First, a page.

Was Jesus denying His deity? Of course not. He was doing two things. The Ruler does not recognize whom he is addressing and therefore bungles the protocol. Ordinarily a petitioner in the presence of royalty has been prepped on how to speak. He like Nicodemus did not understand he had come to more than an honored teacher. He was facing a King.

The Ruler’s petition and subsequent behavior also exhibit another error that springs from the previous one. He does not recognize the truth that, as Paul wrote citing the Old Testament, “There is none righteous, no not one.” What the Ruler intended as a gracious start was profoundly wrong. “If I’m not God, I’m not good,” Jesus would have him understand.

The Rulers’ Sincerity

I’m not so sure the two visitors were as certain of their religious status as they have sometimes been thought to have been. Why would a Pharisee come to learn from a miracle-working Rabbi without elite credentials? What might have prompted a wealthy young ruler (religious? civic?) to run to the “Good Master” and implore, kneeling, how he could gain everlasting life? He had set aside his reputation to get relief on this most troubling of questions. Both had lowered themselves, one literally so, out of respect for the One who could supply them what they needed to know.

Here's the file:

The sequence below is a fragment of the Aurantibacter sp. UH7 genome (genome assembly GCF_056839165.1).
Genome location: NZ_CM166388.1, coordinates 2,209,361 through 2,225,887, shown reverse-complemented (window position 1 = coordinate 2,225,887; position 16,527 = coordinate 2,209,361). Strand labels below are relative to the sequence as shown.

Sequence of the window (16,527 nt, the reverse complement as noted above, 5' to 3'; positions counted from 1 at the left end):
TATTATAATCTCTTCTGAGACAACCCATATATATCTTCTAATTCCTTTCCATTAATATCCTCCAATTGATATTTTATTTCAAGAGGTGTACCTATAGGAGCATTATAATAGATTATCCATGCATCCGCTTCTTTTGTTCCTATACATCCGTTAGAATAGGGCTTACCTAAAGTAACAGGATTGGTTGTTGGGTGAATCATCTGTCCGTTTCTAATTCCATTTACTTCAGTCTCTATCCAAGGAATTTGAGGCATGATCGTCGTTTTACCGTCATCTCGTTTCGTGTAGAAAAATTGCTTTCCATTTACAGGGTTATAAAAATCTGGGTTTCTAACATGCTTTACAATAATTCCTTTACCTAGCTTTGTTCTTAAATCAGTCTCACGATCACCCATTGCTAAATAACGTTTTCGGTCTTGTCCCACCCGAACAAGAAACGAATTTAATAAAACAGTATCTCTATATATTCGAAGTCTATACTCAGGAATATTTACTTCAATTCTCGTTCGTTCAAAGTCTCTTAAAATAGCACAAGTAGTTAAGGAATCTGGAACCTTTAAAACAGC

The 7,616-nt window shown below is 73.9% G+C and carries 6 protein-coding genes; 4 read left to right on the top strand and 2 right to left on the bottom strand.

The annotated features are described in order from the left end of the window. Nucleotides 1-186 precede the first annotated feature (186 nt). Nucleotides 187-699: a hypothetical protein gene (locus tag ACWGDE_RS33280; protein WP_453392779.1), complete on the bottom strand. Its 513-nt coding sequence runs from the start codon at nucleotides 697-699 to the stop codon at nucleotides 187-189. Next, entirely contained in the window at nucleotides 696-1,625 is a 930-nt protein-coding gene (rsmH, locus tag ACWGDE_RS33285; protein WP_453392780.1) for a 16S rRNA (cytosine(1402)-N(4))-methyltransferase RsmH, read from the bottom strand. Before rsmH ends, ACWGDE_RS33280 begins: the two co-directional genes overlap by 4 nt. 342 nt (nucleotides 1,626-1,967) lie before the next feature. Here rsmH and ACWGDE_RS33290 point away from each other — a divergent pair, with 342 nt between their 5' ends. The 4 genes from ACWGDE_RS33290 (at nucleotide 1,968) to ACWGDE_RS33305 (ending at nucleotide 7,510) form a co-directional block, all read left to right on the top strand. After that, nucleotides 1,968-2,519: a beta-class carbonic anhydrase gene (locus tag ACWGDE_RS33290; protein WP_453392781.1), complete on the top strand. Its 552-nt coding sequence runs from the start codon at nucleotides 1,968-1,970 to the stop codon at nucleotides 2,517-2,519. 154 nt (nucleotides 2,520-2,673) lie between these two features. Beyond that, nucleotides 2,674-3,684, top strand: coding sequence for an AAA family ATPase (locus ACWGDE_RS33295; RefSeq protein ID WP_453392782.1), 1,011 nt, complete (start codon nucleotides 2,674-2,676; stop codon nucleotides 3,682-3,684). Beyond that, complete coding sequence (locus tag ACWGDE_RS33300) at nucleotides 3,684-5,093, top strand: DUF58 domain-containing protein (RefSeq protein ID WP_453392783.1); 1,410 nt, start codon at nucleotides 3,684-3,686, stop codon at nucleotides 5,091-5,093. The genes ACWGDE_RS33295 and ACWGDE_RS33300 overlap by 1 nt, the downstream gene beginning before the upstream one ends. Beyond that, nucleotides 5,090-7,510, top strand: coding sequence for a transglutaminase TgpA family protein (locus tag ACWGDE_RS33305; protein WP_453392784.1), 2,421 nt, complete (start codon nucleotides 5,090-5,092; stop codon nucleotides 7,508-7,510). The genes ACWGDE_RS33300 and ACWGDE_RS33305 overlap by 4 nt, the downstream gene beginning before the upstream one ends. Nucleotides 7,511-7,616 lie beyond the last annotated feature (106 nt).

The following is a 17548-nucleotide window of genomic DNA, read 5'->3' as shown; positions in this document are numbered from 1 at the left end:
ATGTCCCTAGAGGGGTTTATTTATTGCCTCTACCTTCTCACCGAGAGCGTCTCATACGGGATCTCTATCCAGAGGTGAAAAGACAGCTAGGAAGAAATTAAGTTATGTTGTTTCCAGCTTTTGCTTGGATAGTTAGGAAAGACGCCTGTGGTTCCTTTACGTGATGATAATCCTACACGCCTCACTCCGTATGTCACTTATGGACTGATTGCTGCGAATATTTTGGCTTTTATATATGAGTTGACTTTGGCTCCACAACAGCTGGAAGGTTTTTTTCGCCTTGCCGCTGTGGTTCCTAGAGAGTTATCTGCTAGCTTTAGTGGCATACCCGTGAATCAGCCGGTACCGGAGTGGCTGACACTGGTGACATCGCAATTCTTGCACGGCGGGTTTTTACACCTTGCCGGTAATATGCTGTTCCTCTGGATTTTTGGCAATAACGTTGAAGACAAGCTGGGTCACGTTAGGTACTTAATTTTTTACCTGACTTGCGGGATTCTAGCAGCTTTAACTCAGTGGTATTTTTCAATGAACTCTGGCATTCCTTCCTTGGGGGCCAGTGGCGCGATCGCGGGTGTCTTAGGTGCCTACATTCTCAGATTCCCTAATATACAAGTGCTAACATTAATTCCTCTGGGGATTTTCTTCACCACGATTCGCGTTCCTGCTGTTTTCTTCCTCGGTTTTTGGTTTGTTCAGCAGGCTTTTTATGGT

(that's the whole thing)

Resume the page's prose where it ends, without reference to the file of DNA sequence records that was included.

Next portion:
Of the Ruler we are told that Jesus loved him (Mark 10:21). If we are like our Master we will love him too. To care about this winsome young man is important to our sense of what is about to happen and what happens afterward. Let’s set Nicodemus aside for now and get on with the Young Ruler’s story.

The Ruler’s List

The Ruler needed to become like the followers of the Master. He had jumped that requirement. It was not on his list. So Jesus would show him his list was insufficient. Jesus did not go at his need directly as he had with Nicodemus but came at it in a roundabout way. He was going to let the Ruler self-identify. Isn’t that the hardest thing for an unbeliever or even a stubborn believer to do? Self-recognition is the start of spiritual change. Jesus would engage him in what I’m going to call box checking.